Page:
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Reversible and Irreversible Reactions

When a piece of sodium is dropped into water, a violent reaction occurs resulting in the formation of sodium hydroxide and hydrogen gas.

2Na(s) + 2H2O(l) à 2NaOH (aq) + H2

However, it is not possible to carry out the reverse reaction under any known experimental conditions, i.e. , reduction of aqueous sodium hydroxide by hydrogen to form sodium and water cannot be achieved.

The reactions in which the products do not react to give back reactants are called irreversible reactions.

Now let us consider the reaction between metallic iron and steam.

3fe(s) +4H2O(g) à Fe3O4(s) + 4H2(g)

If this reaction is carried out in an open vessel, then the hydrogen gas escapes and the reaction proceeds to completion provided the sufficient amount of steam is supplied. The reverse of this reaction, i.e. , reduction of iron oxide (Fe3O4) to iron by hydrogen gas can also be achieved rather easily in the laboratory.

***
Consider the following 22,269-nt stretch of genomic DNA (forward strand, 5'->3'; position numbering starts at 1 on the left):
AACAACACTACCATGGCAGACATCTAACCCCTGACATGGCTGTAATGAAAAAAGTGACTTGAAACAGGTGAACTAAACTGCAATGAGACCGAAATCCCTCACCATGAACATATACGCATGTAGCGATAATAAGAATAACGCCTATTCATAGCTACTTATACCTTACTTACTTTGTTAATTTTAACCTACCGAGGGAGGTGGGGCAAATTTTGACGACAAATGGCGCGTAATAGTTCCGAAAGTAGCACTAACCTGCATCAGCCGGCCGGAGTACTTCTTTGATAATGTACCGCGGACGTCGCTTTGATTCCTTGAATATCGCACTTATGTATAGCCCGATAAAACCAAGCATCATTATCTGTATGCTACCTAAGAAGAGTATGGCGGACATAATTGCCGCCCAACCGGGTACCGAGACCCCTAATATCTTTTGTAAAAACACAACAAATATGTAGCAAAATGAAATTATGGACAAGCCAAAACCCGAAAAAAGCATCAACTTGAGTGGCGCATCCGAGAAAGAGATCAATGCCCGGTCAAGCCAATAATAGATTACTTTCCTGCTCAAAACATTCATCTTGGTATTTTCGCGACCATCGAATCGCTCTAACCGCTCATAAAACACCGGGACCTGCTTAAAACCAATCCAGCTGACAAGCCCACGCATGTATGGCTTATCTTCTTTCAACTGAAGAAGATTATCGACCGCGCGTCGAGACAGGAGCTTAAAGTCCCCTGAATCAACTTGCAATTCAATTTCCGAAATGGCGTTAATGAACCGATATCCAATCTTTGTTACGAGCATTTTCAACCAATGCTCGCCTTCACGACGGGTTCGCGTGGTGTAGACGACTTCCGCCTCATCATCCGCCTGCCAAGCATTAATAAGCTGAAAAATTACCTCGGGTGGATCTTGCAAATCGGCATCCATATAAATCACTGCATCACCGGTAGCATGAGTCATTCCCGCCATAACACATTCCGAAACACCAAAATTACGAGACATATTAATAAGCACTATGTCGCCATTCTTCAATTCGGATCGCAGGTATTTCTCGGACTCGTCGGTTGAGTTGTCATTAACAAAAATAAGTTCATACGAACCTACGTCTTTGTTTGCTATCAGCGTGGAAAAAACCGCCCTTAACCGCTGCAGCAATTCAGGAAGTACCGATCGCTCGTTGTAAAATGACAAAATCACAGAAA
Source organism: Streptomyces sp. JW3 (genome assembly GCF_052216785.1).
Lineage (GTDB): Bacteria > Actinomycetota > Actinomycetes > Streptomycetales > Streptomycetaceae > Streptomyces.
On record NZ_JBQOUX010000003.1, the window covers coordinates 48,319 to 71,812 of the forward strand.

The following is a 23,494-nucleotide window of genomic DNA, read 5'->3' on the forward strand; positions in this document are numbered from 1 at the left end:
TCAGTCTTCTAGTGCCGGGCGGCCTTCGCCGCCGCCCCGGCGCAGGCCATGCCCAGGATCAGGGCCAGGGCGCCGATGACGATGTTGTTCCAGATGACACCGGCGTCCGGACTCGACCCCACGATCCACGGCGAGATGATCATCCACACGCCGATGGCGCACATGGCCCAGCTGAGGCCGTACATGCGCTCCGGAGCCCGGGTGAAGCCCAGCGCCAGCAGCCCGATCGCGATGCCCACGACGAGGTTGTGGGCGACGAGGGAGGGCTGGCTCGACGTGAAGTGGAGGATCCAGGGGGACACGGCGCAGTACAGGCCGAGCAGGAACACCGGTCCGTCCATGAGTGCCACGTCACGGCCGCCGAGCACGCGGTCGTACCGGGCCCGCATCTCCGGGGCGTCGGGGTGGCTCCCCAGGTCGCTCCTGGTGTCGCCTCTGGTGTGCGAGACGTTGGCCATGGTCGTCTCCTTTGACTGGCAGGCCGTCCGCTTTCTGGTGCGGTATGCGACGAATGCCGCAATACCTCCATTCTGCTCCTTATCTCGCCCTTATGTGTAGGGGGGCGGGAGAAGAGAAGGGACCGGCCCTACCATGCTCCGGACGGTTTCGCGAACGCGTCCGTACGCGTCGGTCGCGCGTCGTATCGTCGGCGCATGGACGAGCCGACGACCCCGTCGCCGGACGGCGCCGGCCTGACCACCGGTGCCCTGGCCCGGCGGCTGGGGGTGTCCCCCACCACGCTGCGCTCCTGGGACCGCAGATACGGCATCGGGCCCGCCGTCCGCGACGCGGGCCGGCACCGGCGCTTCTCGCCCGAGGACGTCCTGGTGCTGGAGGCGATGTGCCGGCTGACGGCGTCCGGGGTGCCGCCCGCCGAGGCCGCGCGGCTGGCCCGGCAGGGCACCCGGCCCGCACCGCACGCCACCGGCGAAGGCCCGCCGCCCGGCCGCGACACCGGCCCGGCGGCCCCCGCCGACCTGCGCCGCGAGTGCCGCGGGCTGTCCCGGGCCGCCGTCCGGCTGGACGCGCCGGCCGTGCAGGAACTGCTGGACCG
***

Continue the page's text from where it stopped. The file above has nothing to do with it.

Fe3O4(s) + 4H2(g) à 3Fe(s) + 4H2O(g)

To carry out this reaction hydrogen gas is passed over heated iron oxide. Again, if this reaction is carried out in an open vessel the whole of Fe30 4 is reduced to iron because one of the products, i.e., water escapes as steam.

The reactions in which products can react to give back reactants are called reversible reactions.

A reversible reaction is represented by putting two arrows pointing in opposite directions between the formulae of the reactants and the products as shown below:

Some more examples of reversible reactions are